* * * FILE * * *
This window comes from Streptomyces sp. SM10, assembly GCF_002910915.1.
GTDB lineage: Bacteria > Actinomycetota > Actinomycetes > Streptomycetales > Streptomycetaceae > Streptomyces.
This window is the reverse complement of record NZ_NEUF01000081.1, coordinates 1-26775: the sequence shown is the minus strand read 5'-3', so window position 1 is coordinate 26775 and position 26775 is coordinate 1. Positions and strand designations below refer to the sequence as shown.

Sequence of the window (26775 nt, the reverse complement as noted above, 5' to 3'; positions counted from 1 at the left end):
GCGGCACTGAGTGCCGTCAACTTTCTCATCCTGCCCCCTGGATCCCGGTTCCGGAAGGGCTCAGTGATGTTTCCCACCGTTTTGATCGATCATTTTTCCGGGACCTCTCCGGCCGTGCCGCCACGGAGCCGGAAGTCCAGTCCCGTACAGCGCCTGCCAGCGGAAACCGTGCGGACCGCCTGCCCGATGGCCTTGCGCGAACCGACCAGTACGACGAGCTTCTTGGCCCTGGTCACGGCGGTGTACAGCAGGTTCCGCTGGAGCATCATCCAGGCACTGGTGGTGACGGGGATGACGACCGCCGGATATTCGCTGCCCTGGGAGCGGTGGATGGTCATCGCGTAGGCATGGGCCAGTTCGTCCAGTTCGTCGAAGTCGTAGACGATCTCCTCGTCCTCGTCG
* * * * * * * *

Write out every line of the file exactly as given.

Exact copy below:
This window comes from Streptomyces sp. SM10, assembly GCF_002910915.1.
GTDB lineage: Bacteria > Actinomycetota > Actinomycetes > Streptomycetales > Streptomycetaceae > Streptomyces.
This window is the reverse complement of record NZ_NEUF01000081.1, coordinates 1-26775: the sequence shown is the minus strand read 5'-3', so window position 1 is coordinate 26775 and position 26775 is coordinate 1. Positions and strand designations below refer to the sequence as shown.

Sequence of the window (26775 nt, the reverse complement as noted above, 5' to 3'; positions counted from 1 at the left end):
GCGGCACTGAGTGCCGTCAACTTTCTCATCCTGCCCCCTGGATCCCGGTTCCGGAAGGGCTCAGTGATGTTTCCCACCGTTTTGATCGATCATTTTTCCGGGACCTCTCCGGCCGTGCCGCCACGGAGCCGGAAGTCCAGTCCCGTACAGCGCCTGCCAGCGGAAACCGTGCGGACCGCCTGCCCGATGGCCTTGCGCGAACCGACCAGTACGACGAGCTTCTTGGCCCTGGTCACGGCGGTGTACAGCAGGTTCCGCTGGAGCATCATCCAGGCACTGGTGGTGACGGGGATGACGACCGCCGGATATTCGCTGCCCTGGGAGCGGTGGATGGTCATCGCGTAGGCATGGGCCAGTTCGTCCAGTTCGTCGAAGTCGTAGACGATCTCCTCGTCCTCGTCG